Transportation Minister Merav Michaeli and Finance Minister Avigdor Liberman announce they have agreed on a plan to allow Israelis over 75 to use public transportation free of charge.
They say other senior citizens — women over 60 and men over 65 — will continue to get half off.
The measure, part of a reform package they unveiled at a press conference, is expected to take effect over the summer.
WASHINGTON — US Secretary of State Antony Blinken says today that the sight of multiple civilian bodies strewn along the streets of Bucha in Ukraine is “punch to the gut.”
“You can’t help but see these images as a punch to the gut,” Blinken tells CNN a day after horrific footage was widely aired of the town retaken from Russian forces.
“This is the reality of what’s going on every single day as long as Russia’s brutality against Ukraine continues,” Blinken says.
BUCHA, Ukraine — Fifty-seven people were buried in a mass grave in Bucha, a town outside Kyiv recently retaken by Ukrainian forces from Russian troops, a local official says as he shows AFP the slit trench where the bodies lay.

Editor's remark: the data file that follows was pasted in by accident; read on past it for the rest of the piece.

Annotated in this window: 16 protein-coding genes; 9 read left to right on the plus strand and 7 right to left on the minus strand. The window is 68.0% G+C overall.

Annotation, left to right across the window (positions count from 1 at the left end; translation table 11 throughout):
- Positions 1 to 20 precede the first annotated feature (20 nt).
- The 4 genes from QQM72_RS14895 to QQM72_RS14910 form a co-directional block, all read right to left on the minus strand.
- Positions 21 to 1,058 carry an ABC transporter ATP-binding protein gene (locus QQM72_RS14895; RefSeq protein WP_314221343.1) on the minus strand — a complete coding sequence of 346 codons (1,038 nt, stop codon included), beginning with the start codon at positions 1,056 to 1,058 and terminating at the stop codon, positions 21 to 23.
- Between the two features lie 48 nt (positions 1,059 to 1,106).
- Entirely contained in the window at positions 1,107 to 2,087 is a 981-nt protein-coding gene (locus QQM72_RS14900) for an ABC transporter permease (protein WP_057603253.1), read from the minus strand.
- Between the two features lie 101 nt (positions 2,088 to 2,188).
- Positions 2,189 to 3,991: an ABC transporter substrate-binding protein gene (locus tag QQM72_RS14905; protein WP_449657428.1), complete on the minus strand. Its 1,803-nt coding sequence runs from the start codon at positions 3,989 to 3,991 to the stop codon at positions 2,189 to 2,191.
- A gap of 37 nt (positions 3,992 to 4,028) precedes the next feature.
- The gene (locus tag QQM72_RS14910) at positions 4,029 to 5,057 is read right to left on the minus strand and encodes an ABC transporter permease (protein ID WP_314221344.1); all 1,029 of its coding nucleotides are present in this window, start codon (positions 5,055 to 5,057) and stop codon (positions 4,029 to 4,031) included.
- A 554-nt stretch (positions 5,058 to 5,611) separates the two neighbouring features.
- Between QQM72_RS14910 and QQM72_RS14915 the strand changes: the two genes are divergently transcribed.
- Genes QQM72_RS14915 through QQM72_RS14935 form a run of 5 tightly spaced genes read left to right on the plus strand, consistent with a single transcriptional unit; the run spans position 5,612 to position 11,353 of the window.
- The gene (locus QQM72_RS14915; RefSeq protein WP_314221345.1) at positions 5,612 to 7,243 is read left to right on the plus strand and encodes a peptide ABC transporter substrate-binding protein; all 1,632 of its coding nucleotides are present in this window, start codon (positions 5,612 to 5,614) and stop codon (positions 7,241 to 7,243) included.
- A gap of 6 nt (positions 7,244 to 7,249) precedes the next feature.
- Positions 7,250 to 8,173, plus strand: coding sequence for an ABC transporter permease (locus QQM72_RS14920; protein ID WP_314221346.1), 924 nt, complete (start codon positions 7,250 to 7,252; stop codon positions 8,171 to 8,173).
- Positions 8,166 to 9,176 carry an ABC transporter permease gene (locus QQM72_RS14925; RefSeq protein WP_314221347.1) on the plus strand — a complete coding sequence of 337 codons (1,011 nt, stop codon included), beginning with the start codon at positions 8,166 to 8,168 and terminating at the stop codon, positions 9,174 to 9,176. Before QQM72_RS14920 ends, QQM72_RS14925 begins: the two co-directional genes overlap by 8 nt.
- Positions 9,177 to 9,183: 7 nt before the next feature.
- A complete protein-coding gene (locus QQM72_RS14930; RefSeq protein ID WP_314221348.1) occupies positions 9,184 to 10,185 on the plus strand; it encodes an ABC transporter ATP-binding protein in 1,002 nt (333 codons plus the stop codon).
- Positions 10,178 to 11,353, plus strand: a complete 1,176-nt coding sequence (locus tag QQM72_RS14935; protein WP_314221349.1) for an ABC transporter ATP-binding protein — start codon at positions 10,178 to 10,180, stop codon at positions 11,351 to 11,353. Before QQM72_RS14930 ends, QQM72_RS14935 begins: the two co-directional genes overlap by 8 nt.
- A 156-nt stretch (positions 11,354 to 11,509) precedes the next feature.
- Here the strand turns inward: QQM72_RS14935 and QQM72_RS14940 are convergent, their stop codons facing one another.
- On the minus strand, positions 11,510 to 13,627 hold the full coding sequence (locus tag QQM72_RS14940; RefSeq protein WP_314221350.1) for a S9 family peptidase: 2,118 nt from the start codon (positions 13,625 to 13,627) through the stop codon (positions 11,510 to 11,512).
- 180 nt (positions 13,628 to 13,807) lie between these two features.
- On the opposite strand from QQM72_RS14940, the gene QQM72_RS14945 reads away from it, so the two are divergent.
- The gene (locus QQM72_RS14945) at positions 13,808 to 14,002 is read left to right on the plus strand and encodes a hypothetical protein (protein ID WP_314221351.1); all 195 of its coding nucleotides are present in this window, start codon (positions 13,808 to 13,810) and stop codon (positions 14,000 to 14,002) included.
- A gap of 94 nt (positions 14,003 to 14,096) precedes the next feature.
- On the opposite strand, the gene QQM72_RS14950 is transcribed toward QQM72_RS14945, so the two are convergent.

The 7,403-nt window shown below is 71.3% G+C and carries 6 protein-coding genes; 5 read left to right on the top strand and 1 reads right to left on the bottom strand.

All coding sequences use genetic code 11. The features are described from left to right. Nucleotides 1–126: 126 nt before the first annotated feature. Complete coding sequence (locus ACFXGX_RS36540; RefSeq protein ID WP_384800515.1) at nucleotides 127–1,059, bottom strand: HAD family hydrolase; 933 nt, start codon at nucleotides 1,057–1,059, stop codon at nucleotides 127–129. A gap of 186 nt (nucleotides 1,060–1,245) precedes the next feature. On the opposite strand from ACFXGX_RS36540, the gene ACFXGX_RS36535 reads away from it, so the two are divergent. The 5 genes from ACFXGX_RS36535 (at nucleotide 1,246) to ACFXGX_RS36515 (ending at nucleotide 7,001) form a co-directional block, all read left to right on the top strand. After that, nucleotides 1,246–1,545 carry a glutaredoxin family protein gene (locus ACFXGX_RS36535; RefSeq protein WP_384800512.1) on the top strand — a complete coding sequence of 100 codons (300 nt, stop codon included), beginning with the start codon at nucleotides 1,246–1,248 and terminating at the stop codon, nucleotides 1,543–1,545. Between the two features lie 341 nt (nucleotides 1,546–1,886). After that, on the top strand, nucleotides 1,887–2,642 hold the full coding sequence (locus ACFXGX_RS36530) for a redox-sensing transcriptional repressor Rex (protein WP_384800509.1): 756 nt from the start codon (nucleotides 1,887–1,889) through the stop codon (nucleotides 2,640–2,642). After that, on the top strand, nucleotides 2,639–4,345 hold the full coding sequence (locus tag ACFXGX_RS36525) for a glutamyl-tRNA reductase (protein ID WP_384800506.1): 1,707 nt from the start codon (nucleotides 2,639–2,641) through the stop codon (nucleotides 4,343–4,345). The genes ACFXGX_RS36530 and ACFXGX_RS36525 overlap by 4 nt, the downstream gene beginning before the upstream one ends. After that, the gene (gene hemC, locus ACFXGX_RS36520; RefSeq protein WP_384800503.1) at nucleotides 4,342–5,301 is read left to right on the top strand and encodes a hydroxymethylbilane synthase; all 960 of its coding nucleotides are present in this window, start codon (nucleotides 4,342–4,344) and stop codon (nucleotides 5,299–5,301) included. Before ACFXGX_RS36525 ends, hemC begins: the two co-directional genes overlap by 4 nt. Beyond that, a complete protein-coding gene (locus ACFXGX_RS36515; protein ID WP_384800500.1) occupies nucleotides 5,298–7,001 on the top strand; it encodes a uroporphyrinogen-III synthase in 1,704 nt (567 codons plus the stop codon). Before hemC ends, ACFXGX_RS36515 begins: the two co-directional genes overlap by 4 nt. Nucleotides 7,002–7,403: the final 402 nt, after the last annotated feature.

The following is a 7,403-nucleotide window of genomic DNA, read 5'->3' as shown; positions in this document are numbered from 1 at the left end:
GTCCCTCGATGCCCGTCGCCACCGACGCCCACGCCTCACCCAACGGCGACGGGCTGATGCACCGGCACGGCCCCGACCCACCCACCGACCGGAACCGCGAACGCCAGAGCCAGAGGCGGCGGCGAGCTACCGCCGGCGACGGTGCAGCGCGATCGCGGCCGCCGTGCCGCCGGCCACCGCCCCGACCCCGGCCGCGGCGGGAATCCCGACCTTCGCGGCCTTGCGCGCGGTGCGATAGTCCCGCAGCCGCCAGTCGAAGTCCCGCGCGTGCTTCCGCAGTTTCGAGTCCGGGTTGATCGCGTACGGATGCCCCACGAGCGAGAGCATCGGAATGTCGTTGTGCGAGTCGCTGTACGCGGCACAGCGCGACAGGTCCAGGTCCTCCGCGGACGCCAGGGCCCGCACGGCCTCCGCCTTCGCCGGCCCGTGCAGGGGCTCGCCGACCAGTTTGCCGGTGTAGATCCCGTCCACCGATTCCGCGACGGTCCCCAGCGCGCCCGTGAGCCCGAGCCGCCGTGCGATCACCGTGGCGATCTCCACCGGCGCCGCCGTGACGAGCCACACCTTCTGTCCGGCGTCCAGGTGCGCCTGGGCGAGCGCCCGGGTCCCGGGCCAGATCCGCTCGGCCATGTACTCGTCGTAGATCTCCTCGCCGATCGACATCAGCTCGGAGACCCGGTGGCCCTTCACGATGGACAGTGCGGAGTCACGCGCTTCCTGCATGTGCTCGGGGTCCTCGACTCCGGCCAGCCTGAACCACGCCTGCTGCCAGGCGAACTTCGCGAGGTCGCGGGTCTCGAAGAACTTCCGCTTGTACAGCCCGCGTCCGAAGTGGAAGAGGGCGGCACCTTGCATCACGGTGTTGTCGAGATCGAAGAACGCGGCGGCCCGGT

“Here in this long grave, 57 people are buried,” says Serhii Kaplychnyi, who identifies himself as head of the rescue services in Bucha and who was organizing the recovery of the bodies.
The mass grave is behind a church in the town’s center. Some of the bodies were either unburied or partially buried in the earth.
The Agriculture Ministry announces it has approved egg imports from Poland, as the government seeks to prevent a possible shortage ahead of the upcoming Passover holiday amid the Ukraine war.
Poland joins a list of approved countries that also includes Bulgaria, Portugal, Spain and Italy.
“We promised to do everything possible to prevent a shortage of eggs during Passover,” Agricultural Minister Oded Forer says in a statement. “The ministry is working on the matter day and night.”